Introducing greater flexibility to the sports programme for the Asian Winter Games is being considered as a means to ensure more countries win medals.
Under plans mooted here today by Wei Jizhong, honorary life vice-president of the Olympic Council of Asia (OCA), future hosts could be encouraged to propose competitions in additional sports.
This comes after just five countries have won medals here at the ongoing event closing today.
Japan, South Korea, China and Kazakhstan have together swept the 59 gold medals won so far while North Korea has also secured a solitary figure skating bronze.
Other nations have been competitive, with Chinese Taipei fourth in men's curling, Malaysia's men's relay team fourth in short track speed skating, Iranian Alpine skier Hossein Shemshaki Saveh fifth in the men's slalom and Uzbekistan figure skater Misha Ge sixth in the men's singles.
"Policies to share the medals among the participating National Olympic Committees has been proved very efficient under the guideline of OCA President Sheikh Ahmad Al-Fahad Al-Sabah," Wei said.
"In the [summer] Asian Games now, already 85 per cent of the participating NOCs has got at least one medal.
"This is a very important tool to promote the sport in the country and region.
"So, I think, in the future, like the International Olympic Committee (IOC), we would support reforms to allow the organisers to choose some sports popular in the country and in the continent and popular in the world.
"With these I am sure, more NOCs will have the opportunity to get medals."
Eight countries won medals at the last edition of the Asian Winter Games held in Astana and Almaty in 2011.
However, the three extra countries mostly won their medals in sports not featured this time around.
Mongolia claimed silver and Kyrgyzstan bronze in a three team bandy competition won by the Kazakh hosts.
Iran also won silver and bronze in ski orienteering while Mongolia secured four bronze medals.
Mohammad Kiadarbandsari also secured an Iranian super-G bronze medal in Alpine skiing; with only technical slalom and giant slalom events held this time around.
Sliding sports would be another possibility if the Games took place somewhere with an existing track.
Bobsleigh, skeleton or luge competitions have never been held at the continental event, but India's Shiva Keshavan is currently the third ranked Asian men's singles luge competitor.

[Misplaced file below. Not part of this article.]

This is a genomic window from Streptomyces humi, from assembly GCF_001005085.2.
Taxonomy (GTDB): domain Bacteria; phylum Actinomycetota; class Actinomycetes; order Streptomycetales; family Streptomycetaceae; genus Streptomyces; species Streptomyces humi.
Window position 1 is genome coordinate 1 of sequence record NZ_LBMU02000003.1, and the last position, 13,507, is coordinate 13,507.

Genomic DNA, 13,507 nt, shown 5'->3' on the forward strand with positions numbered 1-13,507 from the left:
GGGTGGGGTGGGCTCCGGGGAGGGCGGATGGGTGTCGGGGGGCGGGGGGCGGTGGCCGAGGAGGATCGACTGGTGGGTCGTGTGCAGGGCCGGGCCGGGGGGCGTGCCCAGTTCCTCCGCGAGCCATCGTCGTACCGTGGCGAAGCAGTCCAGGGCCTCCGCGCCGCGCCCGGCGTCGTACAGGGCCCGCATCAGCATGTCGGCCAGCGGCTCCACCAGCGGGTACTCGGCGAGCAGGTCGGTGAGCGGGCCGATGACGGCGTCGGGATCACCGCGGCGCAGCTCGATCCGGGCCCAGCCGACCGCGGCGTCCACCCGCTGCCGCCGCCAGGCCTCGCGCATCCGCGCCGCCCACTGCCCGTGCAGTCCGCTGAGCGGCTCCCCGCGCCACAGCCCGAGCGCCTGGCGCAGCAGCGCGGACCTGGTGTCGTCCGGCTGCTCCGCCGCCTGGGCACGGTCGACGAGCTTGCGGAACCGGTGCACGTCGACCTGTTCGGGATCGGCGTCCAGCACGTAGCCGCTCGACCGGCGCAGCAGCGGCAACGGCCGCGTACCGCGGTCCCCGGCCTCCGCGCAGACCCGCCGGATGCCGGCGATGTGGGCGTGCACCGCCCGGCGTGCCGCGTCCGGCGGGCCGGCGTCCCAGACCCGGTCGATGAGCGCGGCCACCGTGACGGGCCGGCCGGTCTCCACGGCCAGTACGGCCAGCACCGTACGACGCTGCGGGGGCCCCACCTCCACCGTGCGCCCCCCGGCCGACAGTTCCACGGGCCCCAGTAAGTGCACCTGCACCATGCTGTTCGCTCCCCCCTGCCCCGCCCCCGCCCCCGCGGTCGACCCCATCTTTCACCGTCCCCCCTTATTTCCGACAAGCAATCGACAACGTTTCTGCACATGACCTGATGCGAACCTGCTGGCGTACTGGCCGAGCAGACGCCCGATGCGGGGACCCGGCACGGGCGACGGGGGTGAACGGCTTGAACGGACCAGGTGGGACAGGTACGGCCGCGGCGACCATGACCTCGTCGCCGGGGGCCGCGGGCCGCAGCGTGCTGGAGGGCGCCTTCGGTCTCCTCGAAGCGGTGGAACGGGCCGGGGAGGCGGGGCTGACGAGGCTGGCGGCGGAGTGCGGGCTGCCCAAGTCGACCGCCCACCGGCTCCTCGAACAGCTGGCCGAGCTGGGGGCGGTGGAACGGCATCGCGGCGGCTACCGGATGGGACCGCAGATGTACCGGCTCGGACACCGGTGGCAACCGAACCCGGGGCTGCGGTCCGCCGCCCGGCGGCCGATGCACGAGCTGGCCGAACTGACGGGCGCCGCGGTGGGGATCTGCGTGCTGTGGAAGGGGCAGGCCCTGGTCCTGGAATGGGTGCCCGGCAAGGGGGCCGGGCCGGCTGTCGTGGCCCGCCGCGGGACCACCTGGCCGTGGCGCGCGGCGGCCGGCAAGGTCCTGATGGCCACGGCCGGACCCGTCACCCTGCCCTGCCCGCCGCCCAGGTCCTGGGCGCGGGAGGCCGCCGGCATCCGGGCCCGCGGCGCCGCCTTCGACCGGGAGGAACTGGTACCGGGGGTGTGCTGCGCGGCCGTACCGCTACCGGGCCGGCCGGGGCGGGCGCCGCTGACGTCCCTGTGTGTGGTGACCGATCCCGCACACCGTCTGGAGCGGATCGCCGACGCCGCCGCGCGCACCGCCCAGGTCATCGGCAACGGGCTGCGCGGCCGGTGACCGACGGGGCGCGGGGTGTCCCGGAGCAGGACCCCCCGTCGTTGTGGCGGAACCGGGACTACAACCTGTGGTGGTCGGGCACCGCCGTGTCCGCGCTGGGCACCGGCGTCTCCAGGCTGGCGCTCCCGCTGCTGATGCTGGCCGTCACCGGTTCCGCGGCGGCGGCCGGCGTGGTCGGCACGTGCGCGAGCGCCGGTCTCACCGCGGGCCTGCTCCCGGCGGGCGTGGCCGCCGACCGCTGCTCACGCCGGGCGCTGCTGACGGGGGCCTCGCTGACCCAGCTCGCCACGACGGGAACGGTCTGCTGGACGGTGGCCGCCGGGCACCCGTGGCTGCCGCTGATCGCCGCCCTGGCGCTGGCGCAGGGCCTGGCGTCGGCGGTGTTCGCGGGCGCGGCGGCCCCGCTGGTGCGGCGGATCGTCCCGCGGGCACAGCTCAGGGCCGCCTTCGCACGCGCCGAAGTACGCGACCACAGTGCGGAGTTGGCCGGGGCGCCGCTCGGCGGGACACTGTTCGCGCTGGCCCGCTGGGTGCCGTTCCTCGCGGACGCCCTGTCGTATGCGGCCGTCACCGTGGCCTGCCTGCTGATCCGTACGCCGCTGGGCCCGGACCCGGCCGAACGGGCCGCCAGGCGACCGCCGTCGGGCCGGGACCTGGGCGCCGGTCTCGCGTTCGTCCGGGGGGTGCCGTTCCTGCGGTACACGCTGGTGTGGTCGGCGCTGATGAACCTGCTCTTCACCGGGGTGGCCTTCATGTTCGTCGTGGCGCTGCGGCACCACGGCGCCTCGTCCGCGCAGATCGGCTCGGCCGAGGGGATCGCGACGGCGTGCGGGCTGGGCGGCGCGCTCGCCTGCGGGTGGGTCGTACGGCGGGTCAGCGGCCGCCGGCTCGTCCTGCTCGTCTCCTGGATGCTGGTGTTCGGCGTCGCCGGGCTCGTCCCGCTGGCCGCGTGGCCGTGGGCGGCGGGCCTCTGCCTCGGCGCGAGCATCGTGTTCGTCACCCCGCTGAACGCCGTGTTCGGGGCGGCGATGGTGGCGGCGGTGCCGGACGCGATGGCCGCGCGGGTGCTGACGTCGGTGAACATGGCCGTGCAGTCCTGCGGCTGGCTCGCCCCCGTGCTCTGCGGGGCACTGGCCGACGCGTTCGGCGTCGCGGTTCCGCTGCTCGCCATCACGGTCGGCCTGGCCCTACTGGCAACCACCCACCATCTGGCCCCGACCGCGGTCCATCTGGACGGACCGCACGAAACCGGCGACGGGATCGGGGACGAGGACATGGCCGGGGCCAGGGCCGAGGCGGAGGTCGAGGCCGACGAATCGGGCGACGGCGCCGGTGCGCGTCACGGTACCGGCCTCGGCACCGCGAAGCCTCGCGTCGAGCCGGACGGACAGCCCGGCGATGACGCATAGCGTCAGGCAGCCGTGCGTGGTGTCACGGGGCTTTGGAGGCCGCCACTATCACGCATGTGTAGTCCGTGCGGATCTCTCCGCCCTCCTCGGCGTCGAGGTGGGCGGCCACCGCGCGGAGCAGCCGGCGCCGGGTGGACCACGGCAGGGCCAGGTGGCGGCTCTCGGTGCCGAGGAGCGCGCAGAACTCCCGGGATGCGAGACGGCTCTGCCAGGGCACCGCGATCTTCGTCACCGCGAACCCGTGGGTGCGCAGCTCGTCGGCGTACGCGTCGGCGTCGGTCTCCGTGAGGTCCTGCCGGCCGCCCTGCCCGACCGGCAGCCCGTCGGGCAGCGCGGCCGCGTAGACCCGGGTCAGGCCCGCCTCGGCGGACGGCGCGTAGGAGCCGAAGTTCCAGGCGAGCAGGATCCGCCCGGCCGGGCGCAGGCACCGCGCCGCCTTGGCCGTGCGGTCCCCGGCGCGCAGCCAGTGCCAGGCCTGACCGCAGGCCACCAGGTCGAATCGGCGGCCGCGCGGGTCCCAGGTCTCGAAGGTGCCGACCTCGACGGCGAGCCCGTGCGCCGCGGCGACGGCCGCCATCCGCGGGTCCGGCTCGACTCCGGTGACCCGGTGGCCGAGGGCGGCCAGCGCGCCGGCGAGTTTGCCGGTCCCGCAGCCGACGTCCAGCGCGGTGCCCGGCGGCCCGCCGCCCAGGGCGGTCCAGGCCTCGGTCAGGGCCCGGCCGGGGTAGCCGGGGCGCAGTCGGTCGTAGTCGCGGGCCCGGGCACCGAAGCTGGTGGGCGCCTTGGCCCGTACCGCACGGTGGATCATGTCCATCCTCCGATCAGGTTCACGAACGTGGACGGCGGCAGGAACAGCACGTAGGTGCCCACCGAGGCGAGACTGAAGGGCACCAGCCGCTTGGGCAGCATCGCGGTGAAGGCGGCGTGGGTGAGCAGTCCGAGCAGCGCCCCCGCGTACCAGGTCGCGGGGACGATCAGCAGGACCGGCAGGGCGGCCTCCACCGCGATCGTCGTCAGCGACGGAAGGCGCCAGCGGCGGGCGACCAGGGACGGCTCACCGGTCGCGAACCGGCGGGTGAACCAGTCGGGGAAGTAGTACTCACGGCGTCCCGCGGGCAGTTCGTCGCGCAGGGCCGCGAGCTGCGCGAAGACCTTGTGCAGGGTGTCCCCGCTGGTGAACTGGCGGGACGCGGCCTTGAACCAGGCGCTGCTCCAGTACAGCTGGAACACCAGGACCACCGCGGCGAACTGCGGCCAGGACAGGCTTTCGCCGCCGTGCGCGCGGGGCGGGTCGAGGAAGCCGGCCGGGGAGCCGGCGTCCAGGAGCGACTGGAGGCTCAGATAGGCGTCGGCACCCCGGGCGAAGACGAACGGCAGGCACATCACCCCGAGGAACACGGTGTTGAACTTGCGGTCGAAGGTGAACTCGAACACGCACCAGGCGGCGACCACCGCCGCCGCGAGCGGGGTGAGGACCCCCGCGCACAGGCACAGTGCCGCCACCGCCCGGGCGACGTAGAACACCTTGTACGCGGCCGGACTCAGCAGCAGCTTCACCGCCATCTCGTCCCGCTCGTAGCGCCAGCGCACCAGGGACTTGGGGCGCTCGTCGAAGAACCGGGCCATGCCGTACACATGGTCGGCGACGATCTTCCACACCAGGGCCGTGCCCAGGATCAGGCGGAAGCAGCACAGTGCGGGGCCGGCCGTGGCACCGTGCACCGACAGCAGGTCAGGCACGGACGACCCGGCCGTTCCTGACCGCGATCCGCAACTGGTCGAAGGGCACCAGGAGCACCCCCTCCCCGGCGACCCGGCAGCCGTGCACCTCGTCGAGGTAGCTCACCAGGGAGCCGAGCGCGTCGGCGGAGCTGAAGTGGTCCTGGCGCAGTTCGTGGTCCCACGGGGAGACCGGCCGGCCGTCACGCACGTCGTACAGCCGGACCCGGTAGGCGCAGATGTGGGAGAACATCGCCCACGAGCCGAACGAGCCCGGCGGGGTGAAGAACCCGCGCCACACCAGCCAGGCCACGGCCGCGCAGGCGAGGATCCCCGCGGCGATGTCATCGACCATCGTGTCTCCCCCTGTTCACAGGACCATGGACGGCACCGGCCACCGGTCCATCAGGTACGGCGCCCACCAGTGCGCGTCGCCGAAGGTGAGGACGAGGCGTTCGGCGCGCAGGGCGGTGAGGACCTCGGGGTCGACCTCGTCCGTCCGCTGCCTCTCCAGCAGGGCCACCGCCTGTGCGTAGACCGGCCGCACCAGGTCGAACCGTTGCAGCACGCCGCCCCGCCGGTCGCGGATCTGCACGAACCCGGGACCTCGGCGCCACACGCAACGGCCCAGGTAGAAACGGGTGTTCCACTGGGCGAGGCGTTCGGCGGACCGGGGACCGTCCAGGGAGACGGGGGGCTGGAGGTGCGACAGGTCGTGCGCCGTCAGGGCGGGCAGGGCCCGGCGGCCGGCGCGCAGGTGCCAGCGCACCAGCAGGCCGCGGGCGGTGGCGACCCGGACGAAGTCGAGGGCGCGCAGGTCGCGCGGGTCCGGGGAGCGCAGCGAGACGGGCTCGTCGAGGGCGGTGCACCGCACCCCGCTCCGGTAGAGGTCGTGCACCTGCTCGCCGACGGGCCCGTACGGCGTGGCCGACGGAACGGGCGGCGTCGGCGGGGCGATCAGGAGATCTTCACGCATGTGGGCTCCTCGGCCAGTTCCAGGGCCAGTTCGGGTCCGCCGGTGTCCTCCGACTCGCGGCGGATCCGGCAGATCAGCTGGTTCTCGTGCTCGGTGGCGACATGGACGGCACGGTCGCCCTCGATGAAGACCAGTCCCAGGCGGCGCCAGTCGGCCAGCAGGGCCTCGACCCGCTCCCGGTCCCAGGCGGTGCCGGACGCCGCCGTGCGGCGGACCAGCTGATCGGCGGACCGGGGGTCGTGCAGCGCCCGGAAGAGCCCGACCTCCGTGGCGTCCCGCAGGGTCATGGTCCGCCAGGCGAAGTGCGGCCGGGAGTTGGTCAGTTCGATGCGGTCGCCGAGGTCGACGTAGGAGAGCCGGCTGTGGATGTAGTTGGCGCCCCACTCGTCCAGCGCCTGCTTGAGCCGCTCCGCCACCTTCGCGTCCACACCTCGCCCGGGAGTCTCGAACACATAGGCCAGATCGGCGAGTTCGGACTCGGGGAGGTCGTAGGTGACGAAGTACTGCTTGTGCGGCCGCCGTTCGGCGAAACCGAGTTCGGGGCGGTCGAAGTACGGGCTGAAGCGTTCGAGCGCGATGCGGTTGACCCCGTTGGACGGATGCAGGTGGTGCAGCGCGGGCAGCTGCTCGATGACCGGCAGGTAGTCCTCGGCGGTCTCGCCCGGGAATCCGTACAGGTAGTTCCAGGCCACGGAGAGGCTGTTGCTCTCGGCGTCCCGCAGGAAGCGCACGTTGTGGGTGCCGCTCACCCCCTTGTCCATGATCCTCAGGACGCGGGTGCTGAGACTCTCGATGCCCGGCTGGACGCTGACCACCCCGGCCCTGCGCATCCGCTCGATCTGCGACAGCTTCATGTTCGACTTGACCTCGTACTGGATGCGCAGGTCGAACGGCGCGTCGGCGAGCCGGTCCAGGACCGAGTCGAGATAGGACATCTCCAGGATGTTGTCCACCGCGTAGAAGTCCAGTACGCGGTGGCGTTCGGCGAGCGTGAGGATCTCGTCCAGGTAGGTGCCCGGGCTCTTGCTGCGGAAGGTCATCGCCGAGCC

Ice climbing, a sport currently vying for a place on the Winter Olympic programme, is another contender, with Iran the second most successful Asian nation after South Korea in this season's World Cup series.
Another option would be to introduce winter versions of summer sports such as cross country running, where the likes of Qatar and Bahrain would be expected to do well.
The IOC have introduced a similar system of flexibility as part of their Agenda 2020 reform process.
Baseball and softball, karate, skateboarding, sport climbing and surfing will all duly feature at Tokyo 2020, although no such system has been considered for a Winter Olympics.
Speaking alongside figures including Sapporo Lord Mayor Katsuhiro Akimoto, Wei praised many elements of the Games concluding here today.
This included the organisation, volunteers and the large number of spectators present.
Seventy-nine per cent of tickets were sold for the Games, officials said, while the 10,000 spectators who attended the four days of speed skating in Obihiro Forest was a record capacity for the venue.
He also spoke enthusiastically about the participation of Australia, New Zealand and other Oceania countries in future editions of the Asian Winter Games.
However, he warned that they must send more athletes and embrace the event more fully.
Cross country skier Casey Wright gained Australia's only top three finish by placing third in the classical sprint final, although she did not win a medal because the country only held "guest" status at these Games.